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On today’s podcast we welcome back Haider Warraich to talk about pain.  Now this may surprise our frequent listeners as we have had Haider on before to talk about heart failure as well as palliative inotropes, so why are we having him come on to talk about pain?  .  

Well, Haider has an intimate relationship with pain, having experienced chronic pain himself and now having dove deep into the latest research on pain for his new book The Song of Our Scars: The Untold Story of Pain.  

We discussed the nature of pain, what makes chronic pain different from acute pain, what’s the difference between proprioception, pain, and suffering, and so much more.  So take a listen and if you are up for it, check out some of Haider’s other books including Modern Death: How Medicine Changed the End of Life and State of the Heart: Exploring the History, Science, and Future of Cardiac Disease

Eric: Welcome to the GeriPal podcast. This is Eric Widera.

Alex: This is Alex Smith.

Eric: And Alex, who do we have with us today?

Alex: We are delighted to welcome back to the GeriPal Podcast, Haider Warraich, who is the author of The Song of our Scars: The Untold Story of Pain. Haider is a physician at the Brigham and Women’s Hospital, and the VA in Boston. Welcome back to the GeriPal podcast, Haider.

Haider: Thank you guys so much for having me back. It’s just such a pleasure to be back. Despite your background, Alex. I know that was a nice dunk, but we’re in the middle of an NBA finals and I think your Warriors are going down today.

Alex: We were recording this the day of game four of the NBA finals. The Warriors are down 2-1. By the time this comes out, the finals will probably be decided and hopefully in the correct… Oh, Haider’s holding up a Boston Celtics shirt. This is hurting me. It’s also probably hurting your Room Rater score, which was a 10 out of 10. And I’m delighted to see that your background has improved so much. But when you hold up that Celtic shirt, it just plummets.

Eric: It drops to one out of 10 right there suddenly.

Alex: One out of 10.

Eric: Room Raters just…

Eric: Well, we’re not here to talk with the Celtics. We’re also not here to talk about… Haider you’ve been on with us twice already, right on the GeriPal podcast?

Haider: Yeah, threepeat.

Eric: I don’t think we’re going to mention the cardiovascular system during this podcast. We’re going to be talking about pain and your book. But before we go into that, you got a song request for Alex.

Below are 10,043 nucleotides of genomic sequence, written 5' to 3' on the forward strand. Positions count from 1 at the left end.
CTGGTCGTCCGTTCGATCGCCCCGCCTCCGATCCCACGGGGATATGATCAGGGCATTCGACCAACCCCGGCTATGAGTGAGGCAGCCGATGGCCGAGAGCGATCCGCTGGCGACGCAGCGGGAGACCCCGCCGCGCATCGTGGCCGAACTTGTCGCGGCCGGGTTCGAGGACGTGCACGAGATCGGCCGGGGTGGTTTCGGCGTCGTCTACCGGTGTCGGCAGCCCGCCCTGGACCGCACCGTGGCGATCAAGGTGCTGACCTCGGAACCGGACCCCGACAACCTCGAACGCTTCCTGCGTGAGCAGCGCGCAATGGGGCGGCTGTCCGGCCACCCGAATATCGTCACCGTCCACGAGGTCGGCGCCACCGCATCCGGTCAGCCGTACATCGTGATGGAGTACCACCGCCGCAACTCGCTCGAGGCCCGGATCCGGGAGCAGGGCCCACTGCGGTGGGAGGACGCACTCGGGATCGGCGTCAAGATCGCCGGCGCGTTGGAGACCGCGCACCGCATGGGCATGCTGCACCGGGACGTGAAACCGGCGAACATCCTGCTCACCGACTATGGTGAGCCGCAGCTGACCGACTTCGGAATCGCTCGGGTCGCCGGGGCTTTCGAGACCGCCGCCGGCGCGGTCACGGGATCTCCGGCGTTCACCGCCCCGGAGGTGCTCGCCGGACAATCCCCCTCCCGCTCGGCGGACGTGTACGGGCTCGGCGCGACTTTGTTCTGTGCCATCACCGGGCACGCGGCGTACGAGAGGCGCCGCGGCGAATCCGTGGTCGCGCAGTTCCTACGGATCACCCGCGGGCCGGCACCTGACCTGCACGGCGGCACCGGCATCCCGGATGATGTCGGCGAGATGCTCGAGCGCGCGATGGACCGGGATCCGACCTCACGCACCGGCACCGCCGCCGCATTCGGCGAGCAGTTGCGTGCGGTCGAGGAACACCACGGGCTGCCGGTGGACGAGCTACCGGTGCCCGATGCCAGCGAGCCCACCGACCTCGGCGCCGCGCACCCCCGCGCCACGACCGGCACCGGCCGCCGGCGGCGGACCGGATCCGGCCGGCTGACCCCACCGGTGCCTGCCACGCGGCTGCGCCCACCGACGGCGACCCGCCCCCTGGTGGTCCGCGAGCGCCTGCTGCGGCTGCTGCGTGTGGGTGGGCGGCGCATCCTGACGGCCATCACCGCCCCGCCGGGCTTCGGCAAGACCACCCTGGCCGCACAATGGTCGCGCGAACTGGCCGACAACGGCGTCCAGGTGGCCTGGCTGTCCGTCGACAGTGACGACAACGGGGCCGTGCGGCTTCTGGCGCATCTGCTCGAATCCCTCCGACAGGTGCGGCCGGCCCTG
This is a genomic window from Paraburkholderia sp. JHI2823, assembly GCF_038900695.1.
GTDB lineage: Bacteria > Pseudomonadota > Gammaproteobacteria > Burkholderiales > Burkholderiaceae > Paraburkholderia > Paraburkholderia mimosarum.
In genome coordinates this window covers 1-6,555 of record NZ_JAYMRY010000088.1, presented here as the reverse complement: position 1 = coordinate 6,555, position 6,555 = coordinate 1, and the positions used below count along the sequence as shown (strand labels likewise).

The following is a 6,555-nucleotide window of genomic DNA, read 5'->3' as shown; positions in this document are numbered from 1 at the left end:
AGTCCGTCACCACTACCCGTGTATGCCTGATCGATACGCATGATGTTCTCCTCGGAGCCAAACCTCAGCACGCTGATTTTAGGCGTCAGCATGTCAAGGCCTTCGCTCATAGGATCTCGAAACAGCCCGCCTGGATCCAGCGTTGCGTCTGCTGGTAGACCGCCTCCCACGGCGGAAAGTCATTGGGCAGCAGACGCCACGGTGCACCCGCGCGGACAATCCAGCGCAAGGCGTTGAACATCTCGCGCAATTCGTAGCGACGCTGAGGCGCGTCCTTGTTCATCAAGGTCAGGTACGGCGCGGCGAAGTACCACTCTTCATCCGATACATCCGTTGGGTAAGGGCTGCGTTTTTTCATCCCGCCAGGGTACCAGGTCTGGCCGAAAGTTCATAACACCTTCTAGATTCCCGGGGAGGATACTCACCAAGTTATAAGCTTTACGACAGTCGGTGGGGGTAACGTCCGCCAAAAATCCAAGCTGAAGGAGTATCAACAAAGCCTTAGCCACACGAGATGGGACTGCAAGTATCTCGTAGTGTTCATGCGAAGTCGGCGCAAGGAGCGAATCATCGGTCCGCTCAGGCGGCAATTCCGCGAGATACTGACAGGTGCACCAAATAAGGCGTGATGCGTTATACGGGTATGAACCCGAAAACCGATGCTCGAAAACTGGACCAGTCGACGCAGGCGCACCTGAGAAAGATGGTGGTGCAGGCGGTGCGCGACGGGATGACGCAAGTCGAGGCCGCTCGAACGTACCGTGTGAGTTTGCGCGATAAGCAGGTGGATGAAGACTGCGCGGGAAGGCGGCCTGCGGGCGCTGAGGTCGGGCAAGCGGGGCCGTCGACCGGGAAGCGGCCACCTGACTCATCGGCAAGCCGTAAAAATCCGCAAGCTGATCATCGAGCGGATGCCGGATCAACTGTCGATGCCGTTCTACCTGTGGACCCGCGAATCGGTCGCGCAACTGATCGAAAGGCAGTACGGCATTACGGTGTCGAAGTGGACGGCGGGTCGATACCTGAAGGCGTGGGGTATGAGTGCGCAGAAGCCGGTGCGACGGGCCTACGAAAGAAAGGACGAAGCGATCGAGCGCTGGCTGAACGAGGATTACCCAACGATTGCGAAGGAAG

Haider: Yeah, this is a special song. It was actually in the first draft of the book. But my editor cut it, to my dismay. I think most people who listen to rock music know this song. It’s Comfortably Numb by Pink Floyd. And I thought it was just perfect for today.

Alex: Great choice. I wish I could do the guitar solo because that’s the best part of the song. But I’m going sing the first verse.

Alex: (singing)

Eric: That’s one of those songs that Alex will play for like a half an hour if I allowed him to.

Alex: Yes, I would’ve kept going. Oh, I love that song.

Haider: Good to know your English is better than your Urdu.

Alex: Good point, yeah. That’s the first time. I think the last two times we’ve had you on you’ve requested Urdu. And I didn’t have time to learn an Urdu song this week because it’s super busy. So thank you for that Pink Floyd softball. Appreciate it.

Haider: Of course.

Eric: All right. I got to start off with a question. You’re a cardiologist. You have written books about other things like mortality, but you wrote a book about pain. And it’s not chest pain. What prompted you to write a book about pain?

Haider: Well, that’s a great question and I think a great way to just get into it. But I think most of us hurt on a daily or almost occasional basis, usually transiently. And that had been my experience as someone who was growing up, who’s playing sports, getting daily aches and knocks. And then one day when I was in my third year of medical school, I was in the gym and I hurt my back in a really horrific way. I heard this loud click. I couldn’t move any of my body. I was helped into a wheelchair kind of rushed to the emergency room, which was not far away because I was on the medical school campus. Got some Toradol and was told that I would get better tomorrow. And I believed it because that had been my only experience with pain before that, that pain was a transient visitor in my life, but that over time it would go away.